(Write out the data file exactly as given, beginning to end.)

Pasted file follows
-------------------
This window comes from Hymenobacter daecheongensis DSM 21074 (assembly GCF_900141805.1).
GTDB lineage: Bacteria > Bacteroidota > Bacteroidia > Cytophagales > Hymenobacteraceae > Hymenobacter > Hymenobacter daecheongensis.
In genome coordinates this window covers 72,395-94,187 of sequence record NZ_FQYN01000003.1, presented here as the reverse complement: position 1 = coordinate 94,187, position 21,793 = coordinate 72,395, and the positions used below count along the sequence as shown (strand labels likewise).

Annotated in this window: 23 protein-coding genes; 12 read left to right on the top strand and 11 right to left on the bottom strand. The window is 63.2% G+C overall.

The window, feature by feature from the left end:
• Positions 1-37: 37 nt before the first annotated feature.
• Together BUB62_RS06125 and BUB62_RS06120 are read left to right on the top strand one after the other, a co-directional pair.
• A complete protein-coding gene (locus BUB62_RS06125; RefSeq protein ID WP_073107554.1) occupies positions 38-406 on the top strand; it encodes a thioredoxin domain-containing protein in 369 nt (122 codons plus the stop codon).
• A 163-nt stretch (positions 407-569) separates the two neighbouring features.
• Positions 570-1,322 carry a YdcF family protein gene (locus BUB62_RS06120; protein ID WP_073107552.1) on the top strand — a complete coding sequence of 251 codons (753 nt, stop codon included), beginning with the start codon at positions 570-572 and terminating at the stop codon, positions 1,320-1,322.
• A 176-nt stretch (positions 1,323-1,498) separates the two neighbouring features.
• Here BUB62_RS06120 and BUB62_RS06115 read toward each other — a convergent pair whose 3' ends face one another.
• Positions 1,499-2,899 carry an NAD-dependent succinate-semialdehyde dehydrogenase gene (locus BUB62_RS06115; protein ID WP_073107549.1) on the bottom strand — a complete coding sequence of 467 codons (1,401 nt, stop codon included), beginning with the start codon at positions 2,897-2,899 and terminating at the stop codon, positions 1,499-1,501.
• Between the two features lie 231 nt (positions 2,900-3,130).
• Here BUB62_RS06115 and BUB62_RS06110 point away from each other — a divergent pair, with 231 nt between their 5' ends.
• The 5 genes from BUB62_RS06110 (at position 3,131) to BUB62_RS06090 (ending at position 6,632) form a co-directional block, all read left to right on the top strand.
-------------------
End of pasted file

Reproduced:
This window comes from Hymenobacter daecheongensis DSM 21074 (assembly GCF_900141805.1).
GTDB lineage: Bacteria > Bacteroidota > Bacteroidia > Cytophagales > Hymenobacteraceae > Hymenobacter > Hymenobacter daecheongensis.
In genome coordinates this window covers 72,395-94,187 of sequence record NZ_FQYN01000003.1, presented here as the reverse complement: position 1 = coordinate 94,187, position 21,793 = coordinate 72,395, and the positions used below count along the sequence as shown (strand labels likewise).

Annotated in this window: 23 protein-coding genes; 12 read left to right on the top strand and 11 right to left on the bottom strand. The window is 63.2% G+C overall.

The window, feature by feature from the left end:
• Positions 1-37: 37 nt before the first annotated feature.
• Together BUB62_RS06125 and BUB62_RS06120 are read left to right on the top strand one after the other, a co-directional pair.
• A complete protein-coding gene (locus BUB62_RS06125; RefSeq protein ID WP_073107554.1) occupies positions 38-406 on the top strand; it encodes a thioredoxin domain-containing protein in 369 nt (122 codons plus the stop codon).
• A 163-nt stretch (positions 407-569) separates the two neighbouring features.
• Positions 570-1,322 carry a YdcF family protein gene (locus BUB62_RS06120; protein ID WP_073107552.1) on the top strand — a complete coding sequence of 251 codons (753 nt, stop codon included), beginning with the start codon at positions 570-572 and terminating at the stop codon, positions 1,320-1,322.
• A 176-nt stretch (positions 1,323-1,498) separates the two neighbouring features.
• Here BUB62_RS06120 and BUB62_RS06115 read toward each other — a convergent pair whose 3' ends face one another.
• Positions 1,499-2,899 carry an NAD-dependent succinate-semialdehyde dehydrogenase gene (locus BUB62_RS06115; protein ID WP_073107549.1) on the bottom strand — a complete coding sequence of 467 codons (1,401 nt, stop codon included), beginning with the start codon at positions 2,897-2,899 and terminating at the stop codon, positions 1,499-1,501.
• Between the two features lie 231 nt (positions 2,900-3,130).
• Here BUB62_RS06115 and BUB62_RS06110 point away from each other — a divergent pair, with 231 nt between their 5' ends.
• The 5 genes from BUB62_RS06110 (at position 3,131) to BUB62_RS06090 (ending at position 6,632) form a co-directional block, all read left to right on the top strand.